Featured Research

from universities, journals, and other organizations

Major step in improving forecasts of weather extremes such as floods and droughts

Date:
June 6, 2011
Source:
Columbia University
Summary:
Moisture and heat fluctuations from the land surface to the atmosphere form a critical nexus between surface hydrology and atmospheric processes, especially those relevant to rainfall. While current theory has suggested that soil moisture has had a positive impact on precipitation, there have been very few large-scale observations of this. Now, a team of researchers has demonstrated that evaporation from the land surface is able to modify summertime rainfall east of the Mississippi and in the monsoonal region in the southern U.S. and Mexico.

Researchers have found that evaporation from the land surface is able to modify summertime rainfall east of the Mississippi and in the monsoonal region in the southern U.S. and Mexico.
Credit: © Demydenko Mykhailo / Fotolia

Moisture and heat fluctuations from the land surface to the atmosphere form a critical nexus between surface hydrology and atmospheric processes, especially those relevant to rainfall. While current theory has suggested that soil moisture has had a positive impact on precipitation, there have been very few large-scale observations of this. A team of researchers from Columbia Engineering, Geophysical Fluid Dynamics Laboratory, and Rutgers University has now demonstrated that evaporation from the land surface is able to modify summertime rainfall east of the Mississippi and in the monsoonal region in the southern U.S. and Mexico. One of their main findings is that evaporation from the land is, however, only able to modify the frequency of summertime rainfall, not its quantity.

"This is a major shift in our understanding of the coupling between the land surface and the atmosphere, and fundamental for our understanding of the prolongation of hydrological extremes like floods and droughts," said Pierre Gentine, Assistant Professor of Applied Mathematics at The Fu Foundation School for Engineering and Applied Science at Columbia University, and co-author of the paper "Probability of Afternoon Precipitation in eastern United States and Mexico Enhanced by High Evaporation," published online June 5 in the journal Nature Geoscience. The other co-authors are Kirsten Findell (Geophysical Fluid Dynamics Laboratory), Benjamin Lintner (Rutgers University), and Christopher Kerr (Geophysical Fluid Dynamics Laboratory).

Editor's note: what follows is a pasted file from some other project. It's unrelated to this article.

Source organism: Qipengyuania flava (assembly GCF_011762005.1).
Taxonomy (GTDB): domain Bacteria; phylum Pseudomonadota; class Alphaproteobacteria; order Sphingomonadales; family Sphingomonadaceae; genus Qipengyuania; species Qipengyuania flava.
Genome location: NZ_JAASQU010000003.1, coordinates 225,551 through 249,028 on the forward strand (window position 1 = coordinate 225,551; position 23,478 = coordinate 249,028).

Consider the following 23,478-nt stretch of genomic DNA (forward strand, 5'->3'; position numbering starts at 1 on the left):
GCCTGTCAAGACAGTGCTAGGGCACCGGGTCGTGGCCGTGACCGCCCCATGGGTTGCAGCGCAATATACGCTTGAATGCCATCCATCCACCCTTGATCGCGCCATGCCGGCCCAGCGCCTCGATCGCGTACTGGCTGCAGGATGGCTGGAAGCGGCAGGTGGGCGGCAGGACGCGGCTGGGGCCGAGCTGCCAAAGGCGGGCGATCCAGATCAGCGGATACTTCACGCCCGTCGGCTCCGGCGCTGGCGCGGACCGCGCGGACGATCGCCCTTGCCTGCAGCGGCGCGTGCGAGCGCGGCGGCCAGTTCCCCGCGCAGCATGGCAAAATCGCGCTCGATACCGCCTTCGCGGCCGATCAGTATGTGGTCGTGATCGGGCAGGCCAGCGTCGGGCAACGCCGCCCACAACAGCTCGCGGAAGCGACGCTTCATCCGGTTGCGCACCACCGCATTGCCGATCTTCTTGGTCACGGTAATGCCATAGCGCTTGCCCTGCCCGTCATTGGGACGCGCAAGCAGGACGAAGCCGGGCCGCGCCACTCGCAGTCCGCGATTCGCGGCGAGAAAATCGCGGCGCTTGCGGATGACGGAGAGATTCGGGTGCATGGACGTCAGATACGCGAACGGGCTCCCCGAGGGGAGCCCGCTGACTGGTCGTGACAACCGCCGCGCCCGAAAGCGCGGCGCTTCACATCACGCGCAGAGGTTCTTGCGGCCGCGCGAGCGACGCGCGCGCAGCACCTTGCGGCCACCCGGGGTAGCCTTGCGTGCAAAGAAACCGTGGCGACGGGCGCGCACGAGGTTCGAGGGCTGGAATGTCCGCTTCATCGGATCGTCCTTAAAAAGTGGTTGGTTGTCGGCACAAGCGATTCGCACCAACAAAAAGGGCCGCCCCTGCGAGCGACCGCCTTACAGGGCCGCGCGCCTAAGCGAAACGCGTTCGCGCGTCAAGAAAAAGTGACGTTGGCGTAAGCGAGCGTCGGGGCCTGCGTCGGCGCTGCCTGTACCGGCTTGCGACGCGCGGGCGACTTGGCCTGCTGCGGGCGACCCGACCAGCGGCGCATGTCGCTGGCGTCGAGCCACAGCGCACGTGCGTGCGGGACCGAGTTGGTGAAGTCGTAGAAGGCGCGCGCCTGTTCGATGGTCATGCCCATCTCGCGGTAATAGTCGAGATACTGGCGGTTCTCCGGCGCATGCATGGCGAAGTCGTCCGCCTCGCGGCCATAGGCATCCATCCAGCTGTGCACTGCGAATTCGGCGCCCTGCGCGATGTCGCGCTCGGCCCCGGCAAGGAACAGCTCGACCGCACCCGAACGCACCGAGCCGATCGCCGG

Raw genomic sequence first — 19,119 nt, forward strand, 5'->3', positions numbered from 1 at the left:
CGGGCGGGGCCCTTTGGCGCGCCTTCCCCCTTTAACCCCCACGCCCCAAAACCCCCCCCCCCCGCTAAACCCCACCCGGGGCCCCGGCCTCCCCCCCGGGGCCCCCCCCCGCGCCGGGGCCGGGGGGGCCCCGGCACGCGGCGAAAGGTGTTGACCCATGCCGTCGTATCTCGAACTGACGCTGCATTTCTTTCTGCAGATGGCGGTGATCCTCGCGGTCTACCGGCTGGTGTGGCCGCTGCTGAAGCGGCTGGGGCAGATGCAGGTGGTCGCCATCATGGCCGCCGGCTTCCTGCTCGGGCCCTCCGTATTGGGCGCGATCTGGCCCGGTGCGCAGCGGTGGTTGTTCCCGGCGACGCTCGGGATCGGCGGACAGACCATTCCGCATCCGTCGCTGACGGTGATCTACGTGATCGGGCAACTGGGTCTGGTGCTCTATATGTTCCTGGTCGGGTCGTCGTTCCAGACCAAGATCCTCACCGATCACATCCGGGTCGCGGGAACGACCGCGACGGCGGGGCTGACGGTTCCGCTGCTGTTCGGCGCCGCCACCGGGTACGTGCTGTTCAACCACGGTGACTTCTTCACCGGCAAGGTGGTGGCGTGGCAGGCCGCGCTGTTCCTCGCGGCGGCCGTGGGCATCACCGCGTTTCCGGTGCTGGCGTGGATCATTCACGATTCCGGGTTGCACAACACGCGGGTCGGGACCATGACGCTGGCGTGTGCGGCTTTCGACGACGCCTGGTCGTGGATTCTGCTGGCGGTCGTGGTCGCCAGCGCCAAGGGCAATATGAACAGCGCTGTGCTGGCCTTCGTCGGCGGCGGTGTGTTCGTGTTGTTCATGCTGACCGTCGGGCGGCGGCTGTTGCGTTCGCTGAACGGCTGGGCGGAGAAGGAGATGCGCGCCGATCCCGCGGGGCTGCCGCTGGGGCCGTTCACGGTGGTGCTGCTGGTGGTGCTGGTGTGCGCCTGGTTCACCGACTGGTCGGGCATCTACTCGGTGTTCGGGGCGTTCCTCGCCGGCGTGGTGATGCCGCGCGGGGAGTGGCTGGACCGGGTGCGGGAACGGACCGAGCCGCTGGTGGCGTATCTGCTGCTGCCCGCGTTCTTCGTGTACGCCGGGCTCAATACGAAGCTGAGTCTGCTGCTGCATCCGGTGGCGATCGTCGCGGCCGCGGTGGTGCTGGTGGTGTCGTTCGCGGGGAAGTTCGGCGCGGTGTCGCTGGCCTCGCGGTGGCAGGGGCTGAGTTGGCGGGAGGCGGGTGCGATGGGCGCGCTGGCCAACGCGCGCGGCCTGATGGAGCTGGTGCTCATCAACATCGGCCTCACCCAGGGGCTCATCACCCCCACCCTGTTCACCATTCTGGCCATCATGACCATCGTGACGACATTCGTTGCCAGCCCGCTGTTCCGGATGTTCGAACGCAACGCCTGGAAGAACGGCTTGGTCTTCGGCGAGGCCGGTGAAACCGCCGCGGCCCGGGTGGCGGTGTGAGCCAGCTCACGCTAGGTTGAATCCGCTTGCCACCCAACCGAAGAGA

The researchers used data from the National Centers for Environmental Prediction (NCEP) to quantify the impacts of continental evaporation on the frequency and intensity of summertime rainfall over North America. They discovered that higher evaporation increases the probability of afternoon rainfall east of the Mississippi and in Mexico, while it has no influence on rainfall over the Western U.S. The difference is due to the humidity present in the atmosphere. The atmosphere over the western regions is so dry that no matter what the input of moisture via evaporation is from the surface, an added source of moisture will not trigger any rain since it will instantaneously dissipate into the atmosphere. The atmosphere over the eastern regions is sufficiently wet so that the added moisture from the surface evaporation will make it rain.

"If it starts getting really wet in the east," noted Gentine, "then the surface will trigger more rain so it becomes even moister, and this sets up a vicious cycle for floods and droughts. Nature -- i.e. the land surface and the vegetation -- cannot control the rainfall process in the west but it can in the east and in the south. This is really important in our understanding of the persistence of floods and droughts."

Consequently, once a flood or a drought is triggered by large-scale processes, such as sea surface temperature anomalies, the flood/drought conditions are most likely to persist in the eastern and southern U.S. But in the West, the duration and frequency of floods/droughts are controlled only by oceanic processes: the surface cannot modify the rainfall process. Whether the soil is dry or wet doesn't change subsequent rainfalls: consequently the surface will not help hydrological extremes persist (e.g. floods/droughts).